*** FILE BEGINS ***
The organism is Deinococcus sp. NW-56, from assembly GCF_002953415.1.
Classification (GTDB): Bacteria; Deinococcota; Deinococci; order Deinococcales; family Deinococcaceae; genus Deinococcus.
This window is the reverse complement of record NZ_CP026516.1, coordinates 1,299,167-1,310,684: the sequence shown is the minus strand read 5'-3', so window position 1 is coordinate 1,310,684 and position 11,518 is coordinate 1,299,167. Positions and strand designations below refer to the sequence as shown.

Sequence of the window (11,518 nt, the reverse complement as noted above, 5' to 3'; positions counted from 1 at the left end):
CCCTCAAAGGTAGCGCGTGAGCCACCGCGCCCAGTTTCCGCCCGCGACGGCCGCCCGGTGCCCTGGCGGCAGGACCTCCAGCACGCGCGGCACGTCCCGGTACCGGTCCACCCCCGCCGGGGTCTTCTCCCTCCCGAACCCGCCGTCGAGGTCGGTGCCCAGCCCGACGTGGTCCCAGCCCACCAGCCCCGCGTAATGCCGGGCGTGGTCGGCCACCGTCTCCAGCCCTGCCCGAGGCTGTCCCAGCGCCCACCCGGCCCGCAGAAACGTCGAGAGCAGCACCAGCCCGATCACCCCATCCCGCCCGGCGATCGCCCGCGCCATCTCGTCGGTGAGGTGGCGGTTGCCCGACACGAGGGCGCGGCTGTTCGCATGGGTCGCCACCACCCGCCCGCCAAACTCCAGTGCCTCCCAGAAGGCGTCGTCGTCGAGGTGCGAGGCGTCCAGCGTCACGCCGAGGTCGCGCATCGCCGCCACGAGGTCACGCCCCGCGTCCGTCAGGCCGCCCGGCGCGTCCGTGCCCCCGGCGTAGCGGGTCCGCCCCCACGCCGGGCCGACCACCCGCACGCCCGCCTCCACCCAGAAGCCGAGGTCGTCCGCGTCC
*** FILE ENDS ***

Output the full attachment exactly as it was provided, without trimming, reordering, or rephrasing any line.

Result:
The organism is Deinococcus sp. NW-56, from assembly GCF_002953415.1.
Classification (GTDB): Bacteria; Deinococcota; Deinococci; order Deinococcales; family Deinococcaceae; genus Deinococcus.
This window is the reverse complement of record NZ_CP026516.1, coordinates 1,299,167-1,310,684: the sequence shown is the minus strand read 5'-3', so window position 1 is coordinate 1,310,684 and position 11,518 is coordinate 1,299,167. Positions and strand designations below refer to the sequence as shown.

Sequence of the window (11,518 nt, the reverse complement as noted above, 5' to 3'; positions counted from 1 at the left end):
CCCTCAAAGGTAGCGCGTGAGCCACCGCGCCCAGTTTCCGCCCGCGACGGCCGCCCGGTGCCCTGGCGGCAGGACCTCCAGCACGCGCGGCACGTCCCGGTACCGGTCCACCCCCGCCGGGGTCTTCTCCCTCCCGAACCCGCCGTCGAGGTCGGTGCCCAGCCCGACGTGGTCCCAGCCCACCAGCCCCGCGTAATGCCGGGCGTGGTCGGCCACCGTCTCCAGCCCTGCCCGAGGCTGTCCCAGCGCCCACCCGGCCCGCAGAAACGTCGAGAGCAGCACCAGCCCGATCACCCCATCCCGCCCGGCGATCGCCCGCGCCATCTCGTCGGTGAGGTGGCGGTTGCCCGACACGAGGGCGCGGCTGTTCGCATGGGTCGCCACCACCCGCCCGCCAAACTCCAGTGCCTCCCAGAAGGCGTCGTCGTCGAGGTGCGAGGCGTCCAGCGTCACGCCGAGGTCGCGCATCGCCGCCACGAGGTCACGCCCCGCGTCCGTCAGGCCGCCCGGCGCGTCCGTGCCCCCGGCGTAGCGGGTCCGCCCCCACGCCGGGCCGACCACCCGCACGCCCGCCTCCACCCAGAAGCCGAGGTCGTCCGCGTCC